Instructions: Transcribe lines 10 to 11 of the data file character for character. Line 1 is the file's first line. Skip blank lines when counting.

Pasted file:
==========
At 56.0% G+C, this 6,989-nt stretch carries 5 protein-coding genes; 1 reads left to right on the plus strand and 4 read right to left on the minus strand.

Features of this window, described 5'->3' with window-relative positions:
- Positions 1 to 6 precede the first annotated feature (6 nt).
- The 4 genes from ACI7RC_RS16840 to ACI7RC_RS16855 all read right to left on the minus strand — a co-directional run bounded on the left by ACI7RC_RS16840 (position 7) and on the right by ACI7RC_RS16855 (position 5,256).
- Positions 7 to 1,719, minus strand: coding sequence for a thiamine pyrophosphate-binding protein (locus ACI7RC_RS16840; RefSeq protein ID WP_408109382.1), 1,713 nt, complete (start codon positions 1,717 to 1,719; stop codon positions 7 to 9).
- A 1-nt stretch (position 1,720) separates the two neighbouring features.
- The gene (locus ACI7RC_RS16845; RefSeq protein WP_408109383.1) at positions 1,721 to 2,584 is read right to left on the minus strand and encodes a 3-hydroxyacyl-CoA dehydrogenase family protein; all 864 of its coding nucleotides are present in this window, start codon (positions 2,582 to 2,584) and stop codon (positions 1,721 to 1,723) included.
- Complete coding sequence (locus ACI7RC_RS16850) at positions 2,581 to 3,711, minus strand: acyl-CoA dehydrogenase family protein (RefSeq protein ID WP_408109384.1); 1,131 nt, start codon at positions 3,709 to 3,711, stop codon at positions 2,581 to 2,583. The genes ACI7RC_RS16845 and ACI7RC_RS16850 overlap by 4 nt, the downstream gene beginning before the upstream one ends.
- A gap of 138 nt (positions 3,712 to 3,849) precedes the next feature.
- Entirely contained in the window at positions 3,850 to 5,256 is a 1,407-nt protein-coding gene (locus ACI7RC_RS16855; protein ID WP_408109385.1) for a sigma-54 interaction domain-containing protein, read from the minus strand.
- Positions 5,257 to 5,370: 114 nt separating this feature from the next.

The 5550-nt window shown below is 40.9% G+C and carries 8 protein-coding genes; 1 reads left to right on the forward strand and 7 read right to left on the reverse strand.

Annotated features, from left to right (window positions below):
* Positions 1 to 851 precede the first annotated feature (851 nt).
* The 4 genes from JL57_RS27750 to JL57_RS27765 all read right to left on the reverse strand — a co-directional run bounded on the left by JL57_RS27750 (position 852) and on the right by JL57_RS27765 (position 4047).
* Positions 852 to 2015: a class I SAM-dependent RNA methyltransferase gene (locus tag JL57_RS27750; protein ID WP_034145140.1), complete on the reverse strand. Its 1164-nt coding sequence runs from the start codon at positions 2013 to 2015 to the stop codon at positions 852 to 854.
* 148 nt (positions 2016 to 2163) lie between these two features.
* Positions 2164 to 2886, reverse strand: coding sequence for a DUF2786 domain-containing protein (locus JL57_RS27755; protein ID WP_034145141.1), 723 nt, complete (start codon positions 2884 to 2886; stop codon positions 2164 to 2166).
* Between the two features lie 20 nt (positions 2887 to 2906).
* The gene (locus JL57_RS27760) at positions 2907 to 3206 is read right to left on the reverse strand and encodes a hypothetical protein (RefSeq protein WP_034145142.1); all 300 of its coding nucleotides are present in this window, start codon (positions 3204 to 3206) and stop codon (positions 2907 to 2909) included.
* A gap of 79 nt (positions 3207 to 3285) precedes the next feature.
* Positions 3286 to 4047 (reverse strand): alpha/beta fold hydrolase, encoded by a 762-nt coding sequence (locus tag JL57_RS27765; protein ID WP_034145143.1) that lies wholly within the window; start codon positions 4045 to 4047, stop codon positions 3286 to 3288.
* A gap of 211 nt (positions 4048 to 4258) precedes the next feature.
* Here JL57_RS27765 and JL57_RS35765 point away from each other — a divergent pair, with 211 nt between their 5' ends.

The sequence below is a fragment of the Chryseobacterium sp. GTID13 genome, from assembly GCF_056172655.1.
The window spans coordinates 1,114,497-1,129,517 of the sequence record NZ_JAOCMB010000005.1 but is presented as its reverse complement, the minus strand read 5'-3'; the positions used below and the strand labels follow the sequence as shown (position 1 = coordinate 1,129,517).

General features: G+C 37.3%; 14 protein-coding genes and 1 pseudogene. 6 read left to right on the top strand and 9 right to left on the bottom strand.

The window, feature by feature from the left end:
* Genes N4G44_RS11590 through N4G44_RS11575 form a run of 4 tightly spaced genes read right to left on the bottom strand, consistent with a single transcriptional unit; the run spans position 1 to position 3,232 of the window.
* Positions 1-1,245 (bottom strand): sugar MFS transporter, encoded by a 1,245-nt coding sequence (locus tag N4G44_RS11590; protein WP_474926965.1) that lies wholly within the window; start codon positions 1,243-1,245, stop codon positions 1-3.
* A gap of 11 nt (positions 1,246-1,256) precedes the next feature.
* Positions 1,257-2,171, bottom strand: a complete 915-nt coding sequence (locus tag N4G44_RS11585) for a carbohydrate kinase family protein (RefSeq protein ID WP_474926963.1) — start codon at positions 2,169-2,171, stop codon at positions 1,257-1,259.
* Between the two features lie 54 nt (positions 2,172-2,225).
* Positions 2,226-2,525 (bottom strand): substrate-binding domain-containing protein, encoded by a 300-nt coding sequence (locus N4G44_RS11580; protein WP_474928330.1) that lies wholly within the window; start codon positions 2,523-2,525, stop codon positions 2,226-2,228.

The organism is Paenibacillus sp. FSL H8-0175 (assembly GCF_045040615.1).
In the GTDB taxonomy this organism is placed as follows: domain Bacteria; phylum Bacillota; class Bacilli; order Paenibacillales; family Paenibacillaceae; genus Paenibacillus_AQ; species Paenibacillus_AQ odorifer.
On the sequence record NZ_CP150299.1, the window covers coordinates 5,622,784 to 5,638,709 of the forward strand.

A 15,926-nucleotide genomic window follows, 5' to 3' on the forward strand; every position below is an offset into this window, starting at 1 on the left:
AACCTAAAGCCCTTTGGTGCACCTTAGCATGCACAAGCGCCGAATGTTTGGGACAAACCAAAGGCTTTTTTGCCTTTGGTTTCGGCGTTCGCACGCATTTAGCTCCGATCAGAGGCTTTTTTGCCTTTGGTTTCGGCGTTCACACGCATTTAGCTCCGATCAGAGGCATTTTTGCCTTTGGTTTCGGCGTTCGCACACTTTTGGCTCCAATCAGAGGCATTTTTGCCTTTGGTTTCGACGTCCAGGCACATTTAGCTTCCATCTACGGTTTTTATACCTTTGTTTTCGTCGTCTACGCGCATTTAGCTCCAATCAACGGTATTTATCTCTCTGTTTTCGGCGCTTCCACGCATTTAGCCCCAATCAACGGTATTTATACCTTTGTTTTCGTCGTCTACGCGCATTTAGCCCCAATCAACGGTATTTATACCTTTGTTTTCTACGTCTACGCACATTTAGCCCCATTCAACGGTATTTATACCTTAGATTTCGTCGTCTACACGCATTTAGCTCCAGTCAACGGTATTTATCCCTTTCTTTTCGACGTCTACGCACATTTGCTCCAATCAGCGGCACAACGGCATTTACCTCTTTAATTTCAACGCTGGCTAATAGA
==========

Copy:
- Entirely contained in the window at positions 3,850 to 5,256 is a 1,407-nt protein-coding gene (locus ACI7RC_RS16855; protein ID WP_408109385.1) for a sigma-54 interaction domain-containing protein, read from the minus strand.
- Positions 5,257 to 5,370: 114 nt separating this feature from the next.